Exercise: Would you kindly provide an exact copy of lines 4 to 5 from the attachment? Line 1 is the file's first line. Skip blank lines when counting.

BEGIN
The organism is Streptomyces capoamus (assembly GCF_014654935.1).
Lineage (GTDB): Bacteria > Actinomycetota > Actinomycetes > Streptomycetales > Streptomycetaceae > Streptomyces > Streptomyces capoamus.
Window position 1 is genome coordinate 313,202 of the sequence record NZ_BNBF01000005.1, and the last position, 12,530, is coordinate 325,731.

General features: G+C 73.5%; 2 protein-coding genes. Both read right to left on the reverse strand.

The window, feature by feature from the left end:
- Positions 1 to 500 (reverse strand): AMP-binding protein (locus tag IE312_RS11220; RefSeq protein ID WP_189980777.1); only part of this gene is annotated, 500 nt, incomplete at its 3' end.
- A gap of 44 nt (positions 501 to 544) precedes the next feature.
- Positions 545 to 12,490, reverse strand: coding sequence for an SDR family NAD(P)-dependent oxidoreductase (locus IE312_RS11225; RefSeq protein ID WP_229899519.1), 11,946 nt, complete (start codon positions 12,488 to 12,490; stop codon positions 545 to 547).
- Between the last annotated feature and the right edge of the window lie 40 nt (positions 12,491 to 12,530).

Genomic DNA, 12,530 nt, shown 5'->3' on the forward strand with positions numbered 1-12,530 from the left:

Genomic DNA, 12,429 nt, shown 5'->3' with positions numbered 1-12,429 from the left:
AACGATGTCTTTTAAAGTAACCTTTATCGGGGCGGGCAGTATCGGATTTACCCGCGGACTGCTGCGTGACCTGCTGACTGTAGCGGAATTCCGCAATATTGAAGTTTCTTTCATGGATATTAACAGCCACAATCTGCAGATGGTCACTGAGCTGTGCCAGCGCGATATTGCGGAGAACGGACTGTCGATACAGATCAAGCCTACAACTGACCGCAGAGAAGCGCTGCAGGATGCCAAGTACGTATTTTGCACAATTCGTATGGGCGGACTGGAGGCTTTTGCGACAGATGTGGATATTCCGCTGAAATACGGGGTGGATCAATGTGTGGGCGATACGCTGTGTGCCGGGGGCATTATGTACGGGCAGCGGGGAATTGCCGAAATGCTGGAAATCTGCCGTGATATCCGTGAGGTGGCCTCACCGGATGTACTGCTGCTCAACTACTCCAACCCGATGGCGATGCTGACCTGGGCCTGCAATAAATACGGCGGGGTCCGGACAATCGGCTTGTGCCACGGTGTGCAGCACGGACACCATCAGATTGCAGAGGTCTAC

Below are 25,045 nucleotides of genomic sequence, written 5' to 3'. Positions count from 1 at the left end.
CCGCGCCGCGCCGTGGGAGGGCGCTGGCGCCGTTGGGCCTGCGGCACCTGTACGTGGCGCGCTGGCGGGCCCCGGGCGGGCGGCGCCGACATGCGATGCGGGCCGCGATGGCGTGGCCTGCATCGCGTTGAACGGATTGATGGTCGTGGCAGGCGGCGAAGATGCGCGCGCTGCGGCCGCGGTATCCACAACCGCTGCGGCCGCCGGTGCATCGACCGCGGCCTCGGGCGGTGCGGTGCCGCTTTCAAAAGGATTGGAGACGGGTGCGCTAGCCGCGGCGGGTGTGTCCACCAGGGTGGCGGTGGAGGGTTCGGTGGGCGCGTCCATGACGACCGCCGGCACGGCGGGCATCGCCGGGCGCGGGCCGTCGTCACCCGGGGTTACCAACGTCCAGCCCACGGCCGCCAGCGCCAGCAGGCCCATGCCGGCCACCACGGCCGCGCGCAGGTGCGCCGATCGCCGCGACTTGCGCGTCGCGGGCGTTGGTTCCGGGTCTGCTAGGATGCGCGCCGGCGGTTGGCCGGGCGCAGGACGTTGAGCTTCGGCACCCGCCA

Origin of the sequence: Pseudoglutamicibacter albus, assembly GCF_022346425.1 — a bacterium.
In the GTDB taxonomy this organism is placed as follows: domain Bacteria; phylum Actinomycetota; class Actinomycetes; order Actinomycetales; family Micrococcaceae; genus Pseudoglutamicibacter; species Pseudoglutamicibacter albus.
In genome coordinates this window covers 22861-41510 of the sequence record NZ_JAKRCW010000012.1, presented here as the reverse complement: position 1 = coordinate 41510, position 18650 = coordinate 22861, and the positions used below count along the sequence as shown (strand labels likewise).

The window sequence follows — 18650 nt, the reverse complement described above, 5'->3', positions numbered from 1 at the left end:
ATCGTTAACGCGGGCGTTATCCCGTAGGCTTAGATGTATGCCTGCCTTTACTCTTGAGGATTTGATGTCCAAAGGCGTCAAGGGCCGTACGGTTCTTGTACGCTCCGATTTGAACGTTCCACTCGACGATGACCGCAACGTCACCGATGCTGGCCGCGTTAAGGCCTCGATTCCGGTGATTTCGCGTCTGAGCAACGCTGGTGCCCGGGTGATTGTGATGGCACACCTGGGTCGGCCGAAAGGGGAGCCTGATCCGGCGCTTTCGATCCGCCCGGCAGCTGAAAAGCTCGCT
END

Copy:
General features: G+C 73.5%; 2 protein-coding genes. Both read right to left on the reverse strand.

The window, feature by feature from the left end: